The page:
Enjoy an Alaska Northern Lights day tour with a small group into Alaska’s Arctic region by air and land. Fly from Fairbanks and land in Coldfoot, originally a mining camp but... Read more.
The Far North region of Alaska encompasses the Arctic Circle, Alaska’s North Slope and the Brooks Range. The Far North is a sparsely populated arctic wilderness, a place where caribou outnumber people. In the Far North you will find Athabascan, Inupiaq and Nunamiut Eskimo villages.
Gates of the Arctic National Park, Kobuk Valley National Park, Noatak National Preserve and the Bering Land Bridge National Preserve, and other nationally protected lands cover much of the Far North. These undeveloped parks are not serviced by park rangers and are completely wild, irresistible to Alaska adventure seekers. This is a land of extremes, where record temperatures range from 80 degrees below to 100 degrees above zero.
Barrow, Nome, Anaktuvuk Pass, Bettles, and Fort Yukon are some of the most visited villages in Alaska’s Far North. In Barrow, the farthest north community in the US, the sun does not set for 75 days during the summer and it does not rise for 60 or more days of darkness in the winter. Nome, located on the Bering Sea, is a Gold Rush town where you can still pan for gold right on the beach before dining on a fresh king crab feast. It also has a rich dog sledding history as the end of the Iditarod Trail. Deadhorse is a more recent community built at Prudhoe Bay when the Trans-Alaska Pipeline was under construction. A community with a rich history is Anaktuvuk Pass, a year round village as well as the location of the Gates of the Arctic National Park ranger station.
There is only one highway that links this vast, remote region to the rest of Alaska. The Dalton Highway is mostly unpaved and prohibited by rental car agencies. The best way to travel the highway is on a van or bus tour from Fairbanks to the Arctic Circle, or the entire length of the highway to Prudhoe Bay. You will see the Pipeline at several points along this route, as well as the 2300-mile long Yukon River. Most destinations in the Far North are accessible only by airplane. Alaska Airlines offers jet service to Barrow, Nome, and Kotzebue, while bush planes are used for Bettles, Anaktuvuk Pass, and other villages, national parks and wildlife refuges.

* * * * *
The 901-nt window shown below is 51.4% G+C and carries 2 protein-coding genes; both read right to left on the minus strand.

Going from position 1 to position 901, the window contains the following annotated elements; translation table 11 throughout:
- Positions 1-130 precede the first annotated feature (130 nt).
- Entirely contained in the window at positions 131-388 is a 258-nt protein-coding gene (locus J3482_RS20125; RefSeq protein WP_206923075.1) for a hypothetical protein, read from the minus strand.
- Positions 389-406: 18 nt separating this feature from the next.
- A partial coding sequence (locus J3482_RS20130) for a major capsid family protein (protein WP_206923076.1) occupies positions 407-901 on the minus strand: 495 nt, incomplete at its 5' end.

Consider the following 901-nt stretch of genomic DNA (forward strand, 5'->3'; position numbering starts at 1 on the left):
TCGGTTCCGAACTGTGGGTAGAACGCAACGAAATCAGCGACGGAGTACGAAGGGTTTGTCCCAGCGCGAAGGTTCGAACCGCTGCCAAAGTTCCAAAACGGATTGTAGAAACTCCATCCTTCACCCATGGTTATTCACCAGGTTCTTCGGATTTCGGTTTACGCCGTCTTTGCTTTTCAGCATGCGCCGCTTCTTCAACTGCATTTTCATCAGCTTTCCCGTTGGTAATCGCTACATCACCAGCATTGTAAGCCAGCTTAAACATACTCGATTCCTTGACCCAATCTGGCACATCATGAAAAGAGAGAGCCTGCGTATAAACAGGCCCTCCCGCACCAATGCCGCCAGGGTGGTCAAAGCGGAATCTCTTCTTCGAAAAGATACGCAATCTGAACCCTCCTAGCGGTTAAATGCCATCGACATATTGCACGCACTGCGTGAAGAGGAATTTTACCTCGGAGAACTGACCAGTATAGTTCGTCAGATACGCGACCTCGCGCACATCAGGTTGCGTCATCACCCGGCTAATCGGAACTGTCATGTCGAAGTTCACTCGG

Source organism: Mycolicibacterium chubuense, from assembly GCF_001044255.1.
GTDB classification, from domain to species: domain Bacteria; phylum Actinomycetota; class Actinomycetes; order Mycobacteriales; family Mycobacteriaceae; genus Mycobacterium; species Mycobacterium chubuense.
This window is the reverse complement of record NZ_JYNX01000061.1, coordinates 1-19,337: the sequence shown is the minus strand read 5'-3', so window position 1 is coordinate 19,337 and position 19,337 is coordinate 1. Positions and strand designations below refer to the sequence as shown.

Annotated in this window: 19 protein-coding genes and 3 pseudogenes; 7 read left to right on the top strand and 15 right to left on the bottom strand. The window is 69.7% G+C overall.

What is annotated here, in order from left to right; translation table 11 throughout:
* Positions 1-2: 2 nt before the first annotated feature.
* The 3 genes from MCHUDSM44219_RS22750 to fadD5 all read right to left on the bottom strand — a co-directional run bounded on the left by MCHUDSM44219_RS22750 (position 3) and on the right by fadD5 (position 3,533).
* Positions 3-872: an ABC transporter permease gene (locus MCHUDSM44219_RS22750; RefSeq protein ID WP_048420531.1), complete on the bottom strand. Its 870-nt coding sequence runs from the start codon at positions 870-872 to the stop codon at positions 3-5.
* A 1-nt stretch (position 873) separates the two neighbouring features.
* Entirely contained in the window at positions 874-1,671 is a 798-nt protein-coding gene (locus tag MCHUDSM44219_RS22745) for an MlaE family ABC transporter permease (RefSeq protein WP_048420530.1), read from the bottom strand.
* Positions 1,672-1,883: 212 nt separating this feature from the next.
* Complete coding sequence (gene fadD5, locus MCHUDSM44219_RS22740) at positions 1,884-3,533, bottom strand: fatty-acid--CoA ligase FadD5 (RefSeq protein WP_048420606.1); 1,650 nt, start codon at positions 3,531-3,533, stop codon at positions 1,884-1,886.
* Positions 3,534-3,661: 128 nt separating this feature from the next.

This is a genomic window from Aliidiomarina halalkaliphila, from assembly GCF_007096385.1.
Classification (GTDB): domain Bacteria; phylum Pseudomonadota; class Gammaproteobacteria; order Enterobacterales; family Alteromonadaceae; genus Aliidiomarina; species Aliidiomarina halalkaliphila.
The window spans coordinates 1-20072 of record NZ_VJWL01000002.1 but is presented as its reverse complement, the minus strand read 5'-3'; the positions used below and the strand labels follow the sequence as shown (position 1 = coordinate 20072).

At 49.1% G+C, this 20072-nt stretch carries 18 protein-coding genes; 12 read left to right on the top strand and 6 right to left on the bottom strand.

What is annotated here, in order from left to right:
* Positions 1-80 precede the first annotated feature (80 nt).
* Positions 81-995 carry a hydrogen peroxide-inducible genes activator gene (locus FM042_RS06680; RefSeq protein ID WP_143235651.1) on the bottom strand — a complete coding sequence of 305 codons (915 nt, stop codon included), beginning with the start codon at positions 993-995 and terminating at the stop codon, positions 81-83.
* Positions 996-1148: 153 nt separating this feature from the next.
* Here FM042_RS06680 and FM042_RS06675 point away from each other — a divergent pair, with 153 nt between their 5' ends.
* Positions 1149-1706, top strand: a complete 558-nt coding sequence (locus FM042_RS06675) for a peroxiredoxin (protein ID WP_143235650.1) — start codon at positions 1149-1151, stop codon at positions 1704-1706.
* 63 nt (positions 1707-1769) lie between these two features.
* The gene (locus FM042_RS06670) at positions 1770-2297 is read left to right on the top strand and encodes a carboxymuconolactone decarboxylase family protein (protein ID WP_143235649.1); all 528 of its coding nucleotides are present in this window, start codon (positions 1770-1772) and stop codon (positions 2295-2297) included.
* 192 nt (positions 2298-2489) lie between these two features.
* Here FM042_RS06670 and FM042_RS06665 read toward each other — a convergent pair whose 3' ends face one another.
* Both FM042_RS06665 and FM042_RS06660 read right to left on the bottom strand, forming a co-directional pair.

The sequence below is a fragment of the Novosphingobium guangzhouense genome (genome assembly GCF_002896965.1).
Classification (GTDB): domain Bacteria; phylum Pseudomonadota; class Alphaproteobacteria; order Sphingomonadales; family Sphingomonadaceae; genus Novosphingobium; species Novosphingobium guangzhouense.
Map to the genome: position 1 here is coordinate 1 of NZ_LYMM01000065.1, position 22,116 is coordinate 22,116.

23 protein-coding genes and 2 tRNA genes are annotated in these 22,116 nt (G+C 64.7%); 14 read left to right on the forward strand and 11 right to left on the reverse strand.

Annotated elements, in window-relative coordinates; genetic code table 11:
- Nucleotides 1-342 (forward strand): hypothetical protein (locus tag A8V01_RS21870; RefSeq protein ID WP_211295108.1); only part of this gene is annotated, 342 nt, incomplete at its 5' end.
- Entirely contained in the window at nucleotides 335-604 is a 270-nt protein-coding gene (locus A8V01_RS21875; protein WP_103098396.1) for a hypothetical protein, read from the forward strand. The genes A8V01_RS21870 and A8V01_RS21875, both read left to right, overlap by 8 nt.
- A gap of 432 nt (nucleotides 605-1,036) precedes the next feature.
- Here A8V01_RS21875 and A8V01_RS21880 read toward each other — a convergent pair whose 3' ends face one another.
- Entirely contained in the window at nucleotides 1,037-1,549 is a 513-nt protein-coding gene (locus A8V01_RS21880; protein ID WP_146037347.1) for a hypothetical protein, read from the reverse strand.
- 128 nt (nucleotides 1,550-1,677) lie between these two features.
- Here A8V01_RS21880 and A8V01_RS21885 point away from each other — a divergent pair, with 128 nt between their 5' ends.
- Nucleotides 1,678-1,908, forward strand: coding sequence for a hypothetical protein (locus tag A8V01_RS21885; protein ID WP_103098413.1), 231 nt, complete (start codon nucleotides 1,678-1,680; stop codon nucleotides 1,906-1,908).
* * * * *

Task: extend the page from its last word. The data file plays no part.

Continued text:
Alaska’s Dalton Highway is the state’s lifeline to the Arctic Circle and the Far North Region. Fly from Fairbanks to Prudhoe Bay, the first day of this Alaska... Read more.
A classic journey along one of the most remote roads anywhere in the world. Alaska’s Dalton Highway is the state’s lifeline to the Arctic and Far North Region. Starting in... Read more.
Depart from Fairbanks for a day trip on a small plane, land across the Arctic Circle in a ceremonious fashion and receive an official Arctic Circle certificate. Enjoy a walk on the... Read more.
This day tour from Fairbanks in the winter transports you on a guided road trip up the Dalton Highway into the Alaskan Arctic. As you depart Fairbanks, you drive alongside the... Read more.
This 5-night Northern Lights Tour in the Winter is an extended version of our 4-day Arctic Circle Northern Lights Adventure for those interested in a longer opportunity to view the... Read more.
This fall/winter 4-night Arctic Circle tour is for those interested in a unique northern lights adventure to Alaska’s Far North. Journey north of Fairbanks on the famous Dalton... Read more.
Create your own Alaskan odyssey! Enjoy a fascinating overland journey across the state from the Pacific to the Arctic Ocean! This Alaska adventure vacation begins in Anchorage as an... Read more.
Explore Nome with a local guide who will share this amazing place. Nome, Alaska, situated on the Bering Sea coastline on Alaska’s west coast, started life as a wild west tent... Read more.
In the morning, depart Anchorage and fly to Nome, located on the Bering Sea. Upon arrival in Nome you will be picked up and greeted by your local Alaskan tour guide. Depending on the... Read more.